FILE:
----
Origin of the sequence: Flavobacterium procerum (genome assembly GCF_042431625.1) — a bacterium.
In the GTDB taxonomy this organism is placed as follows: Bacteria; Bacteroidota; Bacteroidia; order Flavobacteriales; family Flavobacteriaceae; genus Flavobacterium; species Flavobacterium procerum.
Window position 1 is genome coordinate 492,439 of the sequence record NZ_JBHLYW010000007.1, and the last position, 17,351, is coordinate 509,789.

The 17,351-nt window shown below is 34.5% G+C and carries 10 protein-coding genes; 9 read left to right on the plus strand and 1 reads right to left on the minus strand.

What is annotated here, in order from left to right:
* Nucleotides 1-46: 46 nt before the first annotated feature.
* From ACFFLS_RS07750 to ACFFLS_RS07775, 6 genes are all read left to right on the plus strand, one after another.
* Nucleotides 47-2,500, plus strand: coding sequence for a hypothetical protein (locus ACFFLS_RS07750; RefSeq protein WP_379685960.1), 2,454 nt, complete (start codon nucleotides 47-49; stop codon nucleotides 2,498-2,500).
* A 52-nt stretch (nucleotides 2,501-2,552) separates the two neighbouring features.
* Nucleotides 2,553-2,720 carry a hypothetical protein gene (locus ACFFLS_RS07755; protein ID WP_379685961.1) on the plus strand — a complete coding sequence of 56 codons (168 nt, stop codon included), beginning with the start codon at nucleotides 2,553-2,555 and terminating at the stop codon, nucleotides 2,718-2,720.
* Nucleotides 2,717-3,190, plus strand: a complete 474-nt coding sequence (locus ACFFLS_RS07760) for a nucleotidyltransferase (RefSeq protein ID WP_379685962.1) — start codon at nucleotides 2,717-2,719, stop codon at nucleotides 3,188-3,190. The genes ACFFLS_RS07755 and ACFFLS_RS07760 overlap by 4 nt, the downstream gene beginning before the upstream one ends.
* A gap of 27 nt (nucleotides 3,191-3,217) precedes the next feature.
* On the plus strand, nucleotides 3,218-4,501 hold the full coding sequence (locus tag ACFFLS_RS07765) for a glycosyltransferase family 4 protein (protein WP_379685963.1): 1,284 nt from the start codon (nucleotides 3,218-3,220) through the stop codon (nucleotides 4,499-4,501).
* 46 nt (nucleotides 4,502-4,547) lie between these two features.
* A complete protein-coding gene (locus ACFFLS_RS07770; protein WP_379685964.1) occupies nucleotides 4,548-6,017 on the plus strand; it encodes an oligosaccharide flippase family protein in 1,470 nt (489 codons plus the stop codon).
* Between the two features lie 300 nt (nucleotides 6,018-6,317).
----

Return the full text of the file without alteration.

Origin of the sequence: Flavobacterium procerum (genome assembly GCF_042431625.1) — a bacterium.
In the GTDB taxonomy this organism is placed as follows: Bacteria; Bacteroidota; Bacteroidia; order Flavobacteriales; family Flavobacteriaceae; genus Flavobacterium; species Flavobacterium procerum.
Window position 1 is genome coordinate 492,439 of the sequence record NZ_JBHLYW010000007.1, and the last position, 17,351, is coordinate 509,789.

The 17,351-nt window shown below is 34.5% G+C and carries 10 protein-coding genes; 9 read left to right on the plus strand and 1 reads right to left on the minus strand.

What is annotated here, in order from left to right:
* Nucleotides 1-46: 46 nt before the first annotated feature.
* From ACFFLS_RS07750 to ACFFLS_RS07775, 6 genes are all read left to right on the plus strand, one after another.
* Nucleotides 47-2,500, plus strand: coding sequence for a hypothetical protein (locus ACFFLS_RS07750; RefSeq protein WP_379685960.1), 2,454 nt, complete (start codon nucleotides 47-49; stop codon nucleotides 2,498-2,500).
* A 52-nt stretch (nucleotides 2,501-2,552) separates the two neighbouring features.
* Nucleotides 2,553-2,720 carry a hypothetical protein gene (locus ACFFLS_RS07755; protein ID WP_379685961.1) on the plus strand — a complete coding sequence of 56 codons (168 nt, stop codon included), beginning with the start codon at nucleotides 2,553-2,555 and terminating at the stop codon, nucleotides 2,718-2,720.
* Nucleotides 2,717-3,190, plus strand: a complete 474-nt coding sequence (locus ACFFLS_RS07760) for a nucleotidyltransferase (RefSeq protein ID WP_379685962.1) — start codon at nucleotides 2,717-2,719, stop codon at nucleotides 3,188-3,190. The genes ACFFLS_RS07755 and ACFFLS_RS07760 overlap by 4 nt, the downstream gene beginning before the upstream one ends.
* A gap of 27 nt (nucleotides 3,191-3,217) precedes the next feature.
* On the plus strand, nucleotides 3,218-4,501 hold the full coding sequence (locus tag ACFFLS_RS07765) for a glycosyltransferase family 4 protein (protein WP_379685963.1): 1,284 nt from the start codon (nucleotides 3,218-3,220) through the stop codon (nucleotides 4,499-4,501).
* 46 nt (nucleotides 4,502-4,547) lie between these two features.
* A complete protein-coding gene (locus ACFFLS_RS07770; protein WP_379685964.1) occupies nucleotides 4,548-6,017 on the plus strand; it encodes an oligosaccharide flippase family protein in 1,470 nt (489 codons plus the stop codon).
* Between the two features lie 300 nt (nucleotides 6,018-6,317).